Another example of the problems, which the lack of coordination between government agencies and NGT is leading to, can be seen in the case of environmental management of sand mining. In August 2013, the NGT took a stern position on illegal sand mining. The tribunal was deliberating on a case filed by the NGT Bar Association with respect to unscientific and illegal sand mining on the banks of River Yamuna, Ganga, Chambal, Gomti and Revati. The applicants had brought to the attention of the NGT the February 2012 order of the Supreme Court in Deepak Kumar vs. State of Haryana, where the court had said that leases of minor minerals, including their renewal for an area of less than five hectares be granted by the states or union territories only after getting an EC from the environment ministry. Reiterating the SC order and taking it a step further, the NGT issued a restraint order on sand mining in all states until they obtained ECs.
However, efforts to implement the order led to mayhem. A sudden stop to all small-scale mining activities that were operating without an EC led to thousands of miners rushing for ECs—the government at the state and the Central level was completely unprepared to deal with this. The upshot: illegal mining continued over the months with a semblance of legal action. In the end, the environment ministry formulated a scheme under which these clearances are granted by an authority instituted at the district level. Recent reports indicate that most of these authorities are either non-functional or clueless or have become another body to seek rent in the name of environment.
Similarly, in Noida, NGT stopped the construction of buildings simply because the Uttar Pradesh (UP) government failed to demarcate an eco-sensitive zone around the Okhla Bird Sanctuary. This actually hurt homeowners, as delivery of their homes was delayed for more than a year. In the end, when the UP government did demarcate the eco-sensitive zone, it did so just on the fringes of the sanctuary, thereby maintaining the status quo.
Judicial intervention and environmental responsiveness
In India, where there are serious concerns regarding implementation of various environmental laws and performance of regulatory authorities for enforcement, NGT has gradually assumed the role of an institution that is perceived to be the first and last recourse for dealing with environmental matters. The idea has become so entrenched that the first reaction today of many environmental activists is to take any violations to the tribunal. While judicial activism has been a common aspect on matters of environment, but knocking on the door of the NGT for every environmental concern is problematic.
First of all, it makes environmental management a matter of litigation. Essentially, it invokes a sense that if an environmental problem can be taken to courts it will be resolved, and otherwise not. This erodes trust in other crucial institutions of our democracy—the executive and the legislative bodies—with which we must simultaneously engage for exercising our fundamental right to a clean environment.
Secondly, the NGT has sidelined our regulatory institutions. In the face of the NGT taking the centre stage, institutions like the pollution control boards have assumed the secondary role of merely carrying out NGT orders. The most common excuse for inaction in many of these institutions is their engagement with NGT.
Lastly, perhaps the most important fallout has been an erosion of collective civil society engagement on environmental matters. Apart from major incidents of industrial violations or irregularities with big developmental activities, the NGT is essentially dealing with numerous cases filed with the sentiment of “not in my backyard” (NIMBY). In fact, many judgements of NGT are facilitating the NIMBY syndrome wherein the rich and the powerful do not want polluting activities in their own backyard, though they have been largely responsible for creating the pollution.
Striking the balance
The fundamental problem that lies with environmental management today is discord and disconnect between functioning of various institutions. There seems to be mutual distrust and acrimony between the judiciary and the executive on environmental issues. While judiciary’s dominance in environmental management cannot be the ideal, equally problematic is the dominance of the executive. For addressing environmental issues most effectively, both have to deliver their obligations through separate jurisdictions, but in cooperation and coordination with each other.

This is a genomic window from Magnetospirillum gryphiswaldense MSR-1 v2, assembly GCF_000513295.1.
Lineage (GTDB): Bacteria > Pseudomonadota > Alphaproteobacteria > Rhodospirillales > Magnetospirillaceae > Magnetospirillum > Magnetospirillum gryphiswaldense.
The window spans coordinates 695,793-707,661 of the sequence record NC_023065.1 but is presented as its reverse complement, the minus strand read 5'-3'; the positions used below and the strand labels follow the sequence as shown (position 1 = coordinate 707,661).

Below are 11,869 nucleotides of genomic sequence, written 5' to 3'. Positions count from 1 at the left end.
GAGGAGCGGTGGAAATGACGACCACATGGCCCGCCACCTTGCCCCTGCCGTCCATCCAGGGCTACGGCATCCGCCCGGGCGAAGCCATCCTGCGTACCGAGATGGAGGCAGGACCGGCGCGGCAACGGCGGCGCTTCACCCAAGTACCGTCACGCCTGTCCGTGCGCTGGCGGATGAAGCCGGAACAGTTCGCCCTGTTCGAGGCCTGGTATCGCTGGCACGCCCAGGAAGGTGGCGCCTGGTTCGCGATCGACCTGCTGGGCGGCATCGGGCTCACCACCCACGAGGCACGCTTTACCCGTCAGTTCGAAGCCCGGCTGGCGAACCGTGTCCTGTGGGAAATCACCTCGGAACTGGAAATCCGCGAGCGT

In this context, the recent Rules will further complicate the relations between the judiciary and the executive. It is quite clear that the Rules have been framed to clip the wings of the judiciary and increase the role of the executive in NGT. This is neither advisable nor ideal. So what is the way ahead?
First of all, the recent Rules should be repealed and status quo maintained. Secondly, NGT is a techno-judicial body and it must operate as such. It should not become a court and “exceed” its jurisdiction. Thirdly, there should be a coordination mechanism between NGT and the environment ministry where conflicting issues are discussed and resolved.
Lastly, if the government believes that the judiciary is encroaching on its space on environmental issues, then it must start delivering. If the government considers that administrative authorities should have more say, it must strengthen institutions for better decision-making and improved enforcement and compliance of rules and regulations. Strict regulatory oversight and enforcement will minimise disputes and prevent matters from being taken to the NGT and superior courts in the first place. It must also design appropriate policy mechanisms, increase resources of regulatory authorities, and ensure their accountability of functioning, to avoid adhocism in processes of environmental management. Unless all these are ensured, revisions in composition of the NGT will only be seen as a response from the government to enforce its authority. In this tug of war, maybe, the executive or the judiciary will end up as winners, but what will certainly be lost is the cause of environment.
Centre’s new tribunal rules likely to change NGT composition
NGT terminates chairmen of pollution control boards in 10 states
Centre gives six months to deal with cases of environmental clearance violations
Order of the National Green Tribunal regarding appointments in State Pollution Control Boards/ Committee, 08/06/2017
Report of the Comptroller and Auditor General of India on environmental clearance and post clearance monitoring
Order of the Supreme Court of India regarding environmental clearance for mining of sand and bajri, 11/01/2016
Order of the National Green Tribunal regarding environmental clearance given to Parsa East and Kanta Besan Opencast Coal Mine, Chhattisgarh, 24/03/2014